CNN is reporting that the cops in San Juan, Texas, found a house with a ritual chamber for Palo Mayombe/Santeria complete with nganga cauldrens full of human bones. The bones are old. Apperently they buy them on the internet from medical supply houses now. You just cannot make this stuff up.

Place looked like a tourist trap in Salem. All they needed was some guy in costume out front sacrificing rubber chickens.

Of course, it's an vast improvement over the old method, which was snatching live people off the streets. But getting your ritual gear off of eBay is just embarrassing.

revereridesagain said...

I will party on Halloween in the spirit of laughing at the things that scare us, and that's about it. 20+ years of chasing down mostly dark magic cults makes anything Salem can come up with look pretty tame. (I do confess to a weakness for sexy vampires so I'm fairly tolerant of the Twilight clan. Oh damn, that means there will be "Team Edward" t-shirts all over Salem tonight, won't there...)

I enjoy all the autumn and early winter celebrations that feature light and songs and food and laughter against the coming winter darkness. One of my very favorite things is Christmas lights, especially the old-fashioned Noma lights with the big bulbs in primary colors. Also the New England custom of putting a single white light in each window of those old houses. Some areas leave them up all winter.


I see Ayers and Wright got into the house. He's lucky Ayers didn't blow it up just for old times' sake. I wonder if they had to grease the doors to get Moore through them.

Always On Watch said...

I linked to that posting of yours in the posting I just did at my site.

Always On Watch said...

I "celebrate" Halloween in a very subdued manner, along the lines you mentioned:

I will party on Halloween in the spirit of laughing at the things that scare us, and that's about it.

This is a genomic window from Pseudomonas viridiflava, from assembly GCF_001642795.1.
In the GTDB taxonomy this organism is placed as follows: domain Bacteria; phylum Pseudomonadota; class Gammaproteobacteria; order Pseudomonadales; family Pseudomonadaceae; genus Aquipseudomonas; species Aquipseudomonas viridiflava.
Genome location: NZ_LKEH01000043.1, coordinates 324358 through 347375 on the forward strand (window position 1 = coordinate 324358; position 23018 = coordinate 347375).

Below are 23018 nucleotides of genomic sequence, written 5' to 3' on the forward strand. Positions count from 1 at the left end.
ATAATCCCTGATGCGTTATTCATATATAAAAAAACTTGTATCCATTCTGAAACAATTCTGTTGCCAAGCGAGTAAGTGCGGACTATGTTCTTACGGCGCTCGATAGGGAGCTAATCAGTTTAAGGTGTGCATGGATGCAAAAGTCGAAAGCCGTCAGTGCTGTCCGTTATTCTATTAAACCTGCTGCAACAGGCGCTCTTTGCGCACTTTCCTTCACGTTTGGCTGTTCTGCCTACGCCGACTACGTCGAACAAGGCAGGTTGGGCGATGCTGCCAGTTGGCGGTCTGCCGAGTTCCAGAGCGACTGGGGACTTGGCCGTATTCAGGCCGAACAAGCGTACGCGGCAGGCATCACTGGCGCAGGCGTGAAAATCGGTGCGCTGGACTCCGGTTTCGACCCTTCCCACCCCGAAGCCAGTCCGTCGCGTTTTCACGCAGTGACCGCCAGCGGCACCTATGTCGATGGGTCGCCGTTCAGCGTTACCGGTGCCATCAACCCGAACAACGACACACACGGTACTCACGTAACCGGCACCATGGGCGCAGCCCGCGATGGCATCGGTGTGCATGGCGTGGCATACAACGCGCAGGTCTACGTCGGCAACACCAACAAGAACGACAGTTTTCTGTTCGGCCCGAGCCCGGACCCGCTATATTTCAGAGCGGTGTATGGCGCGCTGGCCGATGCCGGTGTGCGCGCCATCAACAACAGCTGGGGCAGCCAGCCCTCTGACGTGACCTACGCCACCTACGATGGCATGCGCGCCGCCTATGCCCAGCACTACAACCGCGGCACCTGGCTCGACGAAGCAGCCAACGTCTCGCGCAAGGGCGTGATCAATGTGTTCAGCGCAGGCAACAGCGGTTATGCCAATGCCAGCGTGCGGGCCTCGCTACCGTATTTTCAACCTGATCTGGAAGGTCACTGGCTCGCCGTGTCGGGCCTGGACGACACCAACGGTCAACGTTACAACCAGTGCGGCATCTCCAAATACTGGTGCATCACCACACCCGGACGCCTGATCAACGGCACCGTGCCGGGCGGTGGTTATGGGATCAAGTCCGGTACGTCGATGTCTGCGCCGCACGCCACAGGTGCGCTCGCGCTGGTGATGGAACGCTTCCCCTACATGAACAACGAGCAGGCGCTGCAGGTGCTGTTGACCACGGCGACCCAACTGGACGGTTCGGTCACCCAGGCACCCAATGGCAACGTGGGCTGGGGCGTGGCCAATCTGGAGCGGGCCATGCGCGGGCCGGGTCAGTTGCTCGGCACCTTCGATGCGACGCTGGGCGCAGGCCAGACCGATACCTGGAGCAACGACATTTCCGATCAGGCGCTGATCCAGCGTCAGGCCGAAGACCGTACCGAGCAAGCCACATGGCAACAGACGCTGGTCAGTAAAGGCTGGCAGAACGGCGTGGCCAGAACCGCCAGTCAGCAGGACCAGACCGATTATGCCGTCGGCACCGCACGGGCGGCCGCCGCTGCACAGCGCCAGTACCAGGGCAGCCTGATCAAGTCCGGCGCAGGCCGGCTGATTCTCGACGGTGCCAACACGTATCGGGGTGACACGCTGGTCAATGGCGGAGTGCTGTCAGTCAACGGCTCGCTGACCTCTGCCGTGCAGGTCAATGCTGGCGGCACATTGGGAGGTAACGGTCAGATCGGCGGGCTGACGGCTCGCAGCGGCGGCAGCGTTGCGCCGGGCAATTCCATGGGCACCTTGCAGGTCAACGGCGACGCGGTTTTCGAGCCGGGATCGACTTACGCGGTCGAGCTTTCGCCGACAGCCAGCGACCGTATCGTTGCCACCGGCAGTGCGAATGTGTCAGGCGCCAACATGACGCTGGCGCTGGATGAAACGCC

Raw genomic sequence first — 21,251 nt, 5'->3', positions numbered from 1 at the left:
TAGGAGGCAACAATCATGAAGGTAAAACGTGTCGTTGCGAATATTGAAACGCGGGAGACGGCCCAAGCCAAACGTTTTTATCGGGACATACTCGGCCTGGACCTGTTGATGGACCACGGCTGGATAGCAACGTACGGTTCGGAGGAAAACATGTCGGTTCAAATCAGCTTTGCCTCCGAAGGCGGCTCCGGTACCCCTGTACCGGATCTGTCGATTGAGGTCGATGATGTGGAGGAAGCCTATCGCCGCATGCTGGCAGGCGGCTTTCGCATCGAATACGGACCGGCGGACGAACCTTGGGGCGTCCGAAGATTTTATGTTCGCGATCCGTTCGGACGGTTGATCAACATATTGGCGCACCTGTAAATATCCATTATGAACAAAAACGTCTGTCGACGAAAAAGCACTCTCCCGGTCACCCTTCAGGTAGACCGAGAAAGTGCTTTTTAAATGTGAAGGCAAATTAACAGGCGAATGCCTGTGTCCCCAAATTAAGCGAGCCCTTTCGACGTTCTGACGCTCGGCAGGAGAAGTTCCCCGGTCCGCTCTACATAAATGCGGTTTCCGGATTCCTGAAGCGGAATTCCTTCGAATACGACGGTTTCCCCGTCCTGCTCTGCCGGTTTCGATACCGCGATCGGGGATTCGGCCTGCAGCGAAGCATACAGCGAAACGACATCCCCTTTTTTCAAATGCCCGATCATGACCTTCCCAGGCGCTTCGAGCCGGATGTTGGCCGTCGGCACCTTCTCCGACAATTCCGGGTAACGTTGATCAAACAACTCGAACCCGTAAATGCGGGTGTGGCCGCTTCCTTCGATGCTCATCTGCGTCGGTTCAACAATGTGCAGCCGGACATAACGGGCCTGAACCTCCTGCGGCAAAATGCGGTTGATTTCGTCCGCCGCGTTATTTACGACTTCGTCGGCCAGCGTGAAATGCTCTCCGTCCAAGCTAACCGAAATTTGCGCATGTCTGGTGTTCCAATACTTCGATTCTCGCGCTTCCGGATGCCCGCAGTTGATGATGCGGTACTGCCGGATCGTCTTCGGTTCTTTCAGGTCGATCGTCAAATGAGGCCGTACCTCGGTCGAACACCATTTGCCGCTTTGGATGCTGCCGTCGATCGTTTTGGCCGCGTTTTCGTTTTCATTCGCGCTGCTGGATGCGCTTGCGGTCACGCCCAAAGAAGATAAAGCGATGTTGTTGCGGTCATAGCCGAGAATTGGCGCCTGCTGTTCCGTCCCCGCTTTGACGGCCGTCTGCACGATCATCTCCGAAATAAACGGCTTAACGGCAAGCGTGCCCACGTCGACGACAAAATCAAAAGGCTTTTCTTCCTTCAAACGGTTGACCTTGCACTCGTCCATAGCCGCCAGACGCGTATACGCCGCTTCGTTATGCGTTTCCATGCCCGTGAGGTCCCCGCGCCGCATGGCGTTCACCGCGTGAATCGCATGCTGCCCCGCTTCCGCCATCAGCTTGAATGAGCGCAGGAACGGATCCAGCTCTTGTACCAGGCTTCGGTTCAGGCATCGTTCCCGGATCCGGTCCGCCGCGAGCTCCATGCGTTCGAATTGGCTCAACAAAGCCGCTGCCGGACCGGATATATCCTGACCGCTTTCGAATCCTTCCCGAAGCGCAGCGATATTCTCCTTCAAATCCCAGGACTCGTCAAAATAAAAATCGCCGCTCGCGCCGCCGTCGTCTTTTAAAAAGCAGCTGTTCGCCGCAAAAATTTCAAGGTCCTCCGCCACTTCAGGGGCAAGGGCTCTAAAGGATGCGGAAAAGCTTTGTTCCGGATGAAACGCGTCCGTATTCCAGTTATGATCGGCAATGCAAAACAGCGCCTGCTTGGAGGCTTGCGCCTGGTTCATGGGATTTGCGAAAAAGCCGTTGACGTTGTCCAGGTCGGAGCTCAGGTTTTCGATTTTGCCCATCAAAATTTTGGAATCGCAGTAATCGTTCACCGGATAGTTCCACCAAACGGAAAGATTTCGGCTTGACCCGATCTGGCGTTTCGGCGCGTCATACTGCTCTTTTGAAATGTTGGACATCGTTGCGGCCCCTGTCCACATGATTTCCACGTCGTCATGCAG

I admit that I like scary movies and scary stories -- as fantasy.

And, in general, as a part of the fall season.

Anonymous said...

AOW, coincidentally I was informed that my fifth grader was disappointed a friend (a friend never previously mentioned, or invited over or asked to go hang out with) this 'friend' would not be permitted to go trick-or-treating tonight. Without further solicitation, I was informed that this friend is muslim and the child's mom said Halloween was against their religion. I have not met this mom or child yet, but when I do, I'll see what information either is willing to offer.

This is all new to me as well. Our family enjoys Halloween to the extent that it's fun to dress up and trick-0r-treat.

I just heard about this, this morning.

revereridesagain said...

One year some people I knew in California got punked when they decided to hold a Halloween party with a vampire theme. Some joker called the cops and said it was going to be a ritual sacrifice.

So the cops banged on the door, burst in, and demanded to see the owner of the house. Who, of course, was the honorary Dracula, cape, fangs, and all. He lifted up the coffin lid, looked at the cops and said, "I am. What's the problem?"

Things got straigtened out in short order but it did sort of drive a stake through the party atmosphere. They never did find out who punked them.